I was surprised at the brief and inaccurate characterization of the voting methods utilized by the International Code of Council and the National Fire Protection Association (ENR 7/29 p. 7). The false claim that only building officials vote in the ICC arena has been abandoned even by the most ardent of NFPA supporters. All members of the model code organizations, including building product manufacturers and fire officials, have a right to vote on matters that come before the ICC public hearing assembly.
But my earlier surprise was exceeded in reviewing comments in a succeeding story (ENR 8/5 p. 10). NFPA has refused to reveal why it pulled out of the signed agreement with ICC to produce a joint fire code. The citation quoted that it was because "ICC would not allow sufficient participation by interested parties, including the fire service" is a fabrication of convenience, not based on facts or reality. Perhaps this was an attempt to obscure the blemish on NFPA's cooperative history. ICC has, and will continue to, provide all interested parties with the opportunity to participate and vote in proceedings.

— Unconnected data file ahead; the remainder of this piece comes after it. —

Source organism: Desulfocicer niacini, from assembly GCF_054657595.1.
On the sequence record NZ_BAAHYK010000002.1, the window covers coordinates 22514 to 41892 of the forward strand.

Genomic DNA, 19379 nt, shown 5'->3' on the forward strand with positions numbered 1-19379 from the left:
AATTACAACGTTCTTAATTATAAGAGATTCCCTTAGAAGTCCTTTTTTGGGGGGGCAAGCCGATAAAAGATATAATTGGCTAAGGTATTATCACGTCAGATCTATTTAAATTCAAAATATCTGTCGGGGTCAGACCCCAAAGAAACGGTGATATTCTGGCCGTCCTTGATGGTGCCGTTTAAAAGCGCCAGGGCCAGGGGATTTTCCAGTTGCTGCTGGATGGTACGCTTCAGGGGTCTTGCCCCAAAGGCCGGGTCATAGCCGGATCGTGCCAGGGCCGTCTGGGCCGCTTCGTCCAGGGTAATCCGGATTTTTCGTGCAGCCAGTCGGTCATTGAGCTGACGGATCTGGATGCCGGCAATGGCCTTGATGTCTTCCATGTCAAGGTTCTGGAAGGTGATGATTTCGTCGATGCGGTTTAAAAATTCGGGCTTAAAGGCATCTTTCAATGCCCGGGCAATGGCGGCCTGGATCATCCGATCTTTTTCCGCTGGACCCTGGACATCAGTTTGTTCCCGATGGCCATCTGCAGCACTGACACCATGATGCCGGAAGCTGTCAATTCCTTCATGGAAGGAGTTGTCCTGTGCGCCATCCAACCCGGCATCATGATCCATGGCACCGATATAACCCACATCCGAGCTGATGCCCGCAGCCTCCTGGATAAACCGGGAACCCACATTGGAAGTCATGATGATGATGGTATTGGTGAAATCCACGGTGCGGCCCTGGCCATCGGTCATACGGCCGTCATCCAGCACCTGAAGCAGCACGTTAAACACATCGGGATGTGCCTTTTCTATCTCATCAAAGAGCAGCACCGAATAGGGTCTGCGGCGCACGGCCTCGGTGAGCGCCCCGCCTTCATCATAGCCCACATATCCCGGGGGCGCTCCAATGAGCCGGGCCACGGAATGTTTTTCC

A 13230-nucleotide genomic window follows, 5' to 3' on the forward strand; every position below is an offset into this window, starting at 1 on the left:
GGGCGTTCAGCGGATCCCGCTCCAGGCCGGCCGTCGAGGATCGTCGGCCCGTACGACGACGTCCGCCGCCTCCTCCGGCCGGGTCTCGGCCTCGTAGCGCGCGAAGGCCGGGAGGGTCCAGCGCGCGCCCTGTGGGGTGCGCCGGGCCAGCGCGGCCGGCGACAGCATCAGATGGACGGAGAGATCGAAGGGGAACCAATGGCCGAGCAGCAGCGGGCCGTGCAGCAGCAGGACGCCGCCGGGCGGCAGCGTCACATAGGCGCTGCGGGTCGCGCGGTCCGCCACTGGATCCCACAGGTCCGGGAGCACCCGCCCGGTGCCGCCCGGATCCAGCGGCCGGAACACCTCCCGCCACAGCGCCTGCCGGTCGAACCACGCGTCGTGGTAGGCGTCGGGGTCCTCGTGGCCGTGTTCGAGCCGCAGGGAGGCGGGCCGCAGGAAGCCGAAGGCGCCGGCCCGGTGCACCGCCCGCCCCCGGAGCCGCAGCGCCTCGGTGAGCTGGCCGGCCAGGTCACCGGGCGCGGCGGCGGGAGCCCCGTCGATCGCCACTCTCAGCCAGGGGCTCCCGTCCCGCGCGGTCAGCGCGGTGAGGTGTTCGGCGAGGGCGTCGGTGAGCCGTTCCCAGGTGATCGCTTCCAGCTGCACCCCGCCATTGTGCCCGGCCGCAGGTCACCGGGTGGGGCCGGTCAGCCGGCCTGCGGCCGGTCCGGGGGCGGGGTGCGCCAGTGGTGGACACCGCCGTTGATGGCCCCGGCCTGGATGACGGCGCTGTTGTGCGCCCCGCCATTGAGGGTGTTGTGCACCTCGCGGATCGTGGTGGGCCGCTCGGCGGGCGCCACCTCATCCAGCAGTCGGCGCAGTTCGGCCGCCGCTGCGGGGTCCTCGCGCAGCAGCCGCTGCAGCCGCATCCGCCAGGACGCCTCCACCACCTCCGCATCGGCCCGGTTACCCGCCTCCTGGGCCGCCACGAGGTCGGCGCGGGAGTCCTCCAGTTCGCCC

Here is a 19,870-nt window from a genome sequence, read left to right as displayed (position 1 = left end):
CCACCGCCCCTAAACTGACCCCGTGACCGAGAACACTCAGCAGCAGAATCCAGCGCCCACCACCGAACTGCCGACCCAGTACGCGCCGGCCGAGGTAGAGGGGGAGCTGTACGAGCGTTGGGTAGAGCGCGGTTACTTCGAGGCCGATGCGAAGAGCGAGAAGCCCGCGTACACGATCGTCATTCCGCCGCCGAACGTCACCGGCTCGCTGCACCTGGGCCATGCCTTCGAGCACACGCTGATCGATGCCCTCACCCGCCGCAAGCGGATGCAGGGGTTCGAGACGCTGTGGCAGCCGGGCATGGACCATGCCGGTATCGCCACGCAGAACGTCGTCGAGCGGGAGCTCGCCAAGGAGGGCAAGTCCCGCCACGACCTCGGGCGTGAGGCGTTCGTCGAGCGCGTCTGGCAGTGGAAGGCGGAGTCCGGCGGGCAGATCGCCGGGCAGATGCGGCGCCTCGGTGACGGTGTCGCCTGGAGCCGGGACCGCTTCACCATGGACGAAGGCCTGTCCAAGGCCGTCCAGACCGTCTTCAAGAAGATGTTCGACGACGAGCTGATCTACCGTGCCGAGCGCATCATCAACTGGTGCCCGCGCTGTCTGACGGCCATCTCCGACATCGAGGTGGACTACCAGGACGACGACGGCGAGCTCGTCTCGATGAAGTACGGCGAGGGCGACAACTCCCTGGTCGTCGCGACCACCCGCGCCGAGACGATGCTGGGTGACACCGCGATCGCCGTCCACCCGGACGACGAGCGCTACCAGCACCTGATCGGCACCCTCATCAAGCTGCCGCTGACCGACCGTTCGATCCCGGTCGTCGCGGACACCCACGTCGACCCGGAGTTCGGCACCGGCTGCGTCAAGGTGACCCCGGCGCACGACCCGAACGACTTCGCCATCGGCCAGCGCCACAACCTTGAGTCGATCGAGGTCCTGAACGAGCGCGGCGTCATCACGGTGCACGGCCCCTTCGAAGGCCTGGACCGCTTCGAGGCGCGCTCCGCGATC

Even more curious are quotes by Martin Reiss, RJ&A's CEO, in the editorial (ENR 8/5 p. 64). Mr. Reiss' opinion on which code is superior should not be much of a surprise since he was chairman of the NFPA board of directors last year. Would one expect different comments or an objective assessment from one having served in that lofty position? Perhaps full and complete disclosure would enable readers to better understand his thoughts and the true basis for his opinions.
In the article on Chicago Bridge & Iron's recent stock offering (ENR 7/22 p. 12), we would like to note one minor correction. CB&I was already in the water and wastewater treatment markets before acquiring Howe-Baker International. That acquisition expanded our capabilities to include engineering and construction of hydrocarbon processing plants for customers in the oil refining, petrochemical and natural gas industries.
In your article on the tragic wall collapse at Home Depot (ENR 8/12 p. 16), some readers might assume the "precast concrete" panels involved were plant-produced components delivered to the jobsite. In this case, the wall elements that collapsed were tilt-wall panels manufactured on the jobsite. Either way, this tragedy might have been averted had the panels been shored until the final connections were completed.